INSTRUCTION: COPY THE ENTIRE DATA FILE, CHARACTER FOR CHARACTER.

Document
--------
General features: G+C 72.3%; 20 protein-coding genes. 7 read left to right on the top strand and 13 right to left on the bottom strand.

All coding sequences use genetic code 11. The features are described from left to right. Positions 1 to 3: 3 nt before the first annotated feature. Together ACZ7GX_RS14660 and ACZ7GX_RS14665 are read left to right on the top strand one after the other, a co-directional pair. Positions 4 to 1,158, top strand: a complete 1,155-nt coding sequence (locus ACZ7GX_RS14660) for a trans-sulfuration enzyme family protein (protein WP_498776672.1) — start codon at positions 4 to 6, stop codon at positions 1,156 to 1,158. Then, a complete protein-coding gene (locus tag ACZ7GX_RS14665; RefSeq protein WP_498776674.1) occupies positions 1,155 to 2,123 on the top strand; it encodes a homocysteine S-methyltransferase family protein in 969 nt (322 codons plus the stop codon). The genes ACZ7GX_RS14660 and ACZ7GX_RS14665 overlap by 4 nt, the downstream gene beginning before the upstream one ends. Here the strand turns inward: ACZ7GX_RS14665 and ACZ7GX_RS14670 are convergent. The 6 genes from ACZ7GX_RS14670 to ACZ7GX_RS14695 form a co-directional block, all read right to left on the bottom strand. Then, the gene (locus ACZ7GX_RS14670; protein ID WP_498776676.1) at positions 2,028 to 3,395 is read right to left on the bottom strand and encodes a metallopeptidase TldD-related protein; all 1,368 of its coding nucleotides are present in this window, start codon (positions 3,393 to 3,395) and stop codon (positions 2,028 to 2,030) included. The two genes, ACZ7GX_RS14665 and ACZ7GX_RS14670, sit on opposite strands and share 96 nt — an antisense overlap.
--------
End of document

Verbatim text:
General features: G+C 72.3%; 20 protein-coding genes. 7 read left to right on the top strand and 13 right to left on the bottom strand.

All coding sequences use genetic code 11. The features are described from left to right. Positions 1 to 3: 3 nt before the first annotated feature. Together ACZ7GX_RS14660 and ACZ7GX_RS14665 are read left to right on the top strand one after the other, a co-directional pair. Positions 4 to 1,158, top strand: a complete 1,155-nt coding sequence (locus ACZ7GX_RS14660) for a trans-sulfuration enzyme family protein (protein WP_498776672.1) — start codon at positions 4 to 6, stop codon at positions 1,156 to 1,158. Then, a complete protein-coding gene (locus tag ACZ7GX_RS14665; RefSeq protein WP_498776674.1) occupies positions 1,155 to 2,123 on the top strand; it encodes a homocysteine S-methyltransferase family protein in 969 nt (322 codons plus the stop codon). The genes ACZ7GX_RS14660 and ACZ7GX_RS14665 overlap by 4 nt, the downstream gene beginning before the upstream one ends. Here the strand turns inward: ACZ7GX_RS14665 and ACZ7GX_RS14670 are convergent. The 6 genes from ACZ7GX_RS14670 to ACZ7GX_RS14695 form a co-directional block, all read right to left on the bottom strand. Then, the gene (locus ACZ7GX_RS14670; protein ID WP_498776676.1) at positions 2,028 to 3,395 is read right to left on the bottom strand and encodes a metallopeptidase TldD-related protein; all 1,368 of its coding nucleotides are present in this window, start codon (positions 3,393 to 3,395) and stop codon (positions 2,028 to 2,030) included. The two genes, ACZ7GX_RS14665 and ACZ7GX_RS14670, sit on opposite strands and share 96 nt — an antisense overlap.